Sunday, August 17, 2014

a bit of uva: UVa 10125 - Sumsets

Problem Statement:
UVa 10125 - Sumsets

Summary:
Given a set $$S$$ of distinct integers, find the largest $$d$$ such that $$a + b + c = d$$ where $$a,b,c,d$$ are all distinct elements in S.

Simple brute force approach will give an $$O(N^4)$$ complexity, which is bad since $$|S|$$ can be as large as 1000 in this problem. Therefore the problem begs for a more efficient approach, and indeed an $$O(N^2\lg{N})$$ solution exist, and we need to utilize binary search to achieve this running time.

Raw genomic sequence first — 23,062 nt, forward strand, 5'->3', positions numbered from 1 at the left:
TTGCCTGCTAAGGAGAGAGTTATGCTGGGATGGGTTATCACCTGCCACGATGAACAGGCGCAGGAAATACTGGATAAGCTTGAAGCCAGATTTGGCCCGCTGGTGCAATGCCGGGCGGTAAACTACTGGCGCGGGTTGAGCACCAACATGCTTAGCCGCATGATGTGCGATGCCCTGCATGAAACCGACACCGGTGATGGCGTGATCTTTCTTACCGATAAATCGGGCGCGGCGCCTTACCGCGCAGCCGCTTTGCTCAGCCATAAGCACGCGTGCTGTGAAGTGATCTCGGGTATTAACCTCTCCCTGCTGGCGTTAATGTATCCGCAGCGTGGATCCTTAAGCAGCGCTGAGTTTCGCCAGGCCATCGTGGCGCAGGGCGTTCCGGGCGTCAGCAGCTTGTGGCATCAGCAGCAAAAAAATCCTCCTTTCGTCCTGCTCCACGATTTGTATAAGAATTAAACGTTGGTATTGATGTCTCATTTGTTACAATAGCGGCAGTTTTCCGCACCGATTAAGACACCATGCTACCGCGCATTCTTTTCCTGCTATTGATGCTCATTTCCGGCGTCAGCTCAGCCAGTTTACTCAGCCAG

Firstly, notice that the problem can be restated as finding $$a,b,c,d$$ that satisfy $$a+b = d - c$$. This simple restatement of the problem has a huge implication: we can find all possible values of $$a+b$$ in $$O(N^2)$$ time, similarly for $$d-c$$, hence total we need $$O(N^2)$$ to generate all $$a+b$$ and all $$d-c$$, which can be stored in two arrays or vectors, say $$P$$ and $$Q$$ respectively. Next, we sort $$P$$ and $$Q$$. Why sorting? so that we can do a binary search! From here on the task is simple; we need to try all elements in $$P$$ and find whether there exist an element with the same value in $$Q$$. If there is, then check whether they have distinct $$a,b,c,d$$, and if so we update our answer on $$d$$.

Each binary search has time complexity of $$O(\lg{N^2})$$, which happen $$N^2$$ times, so we have running time of $$O(N^2\lg{N})$$ over all. Beautiful isn't it.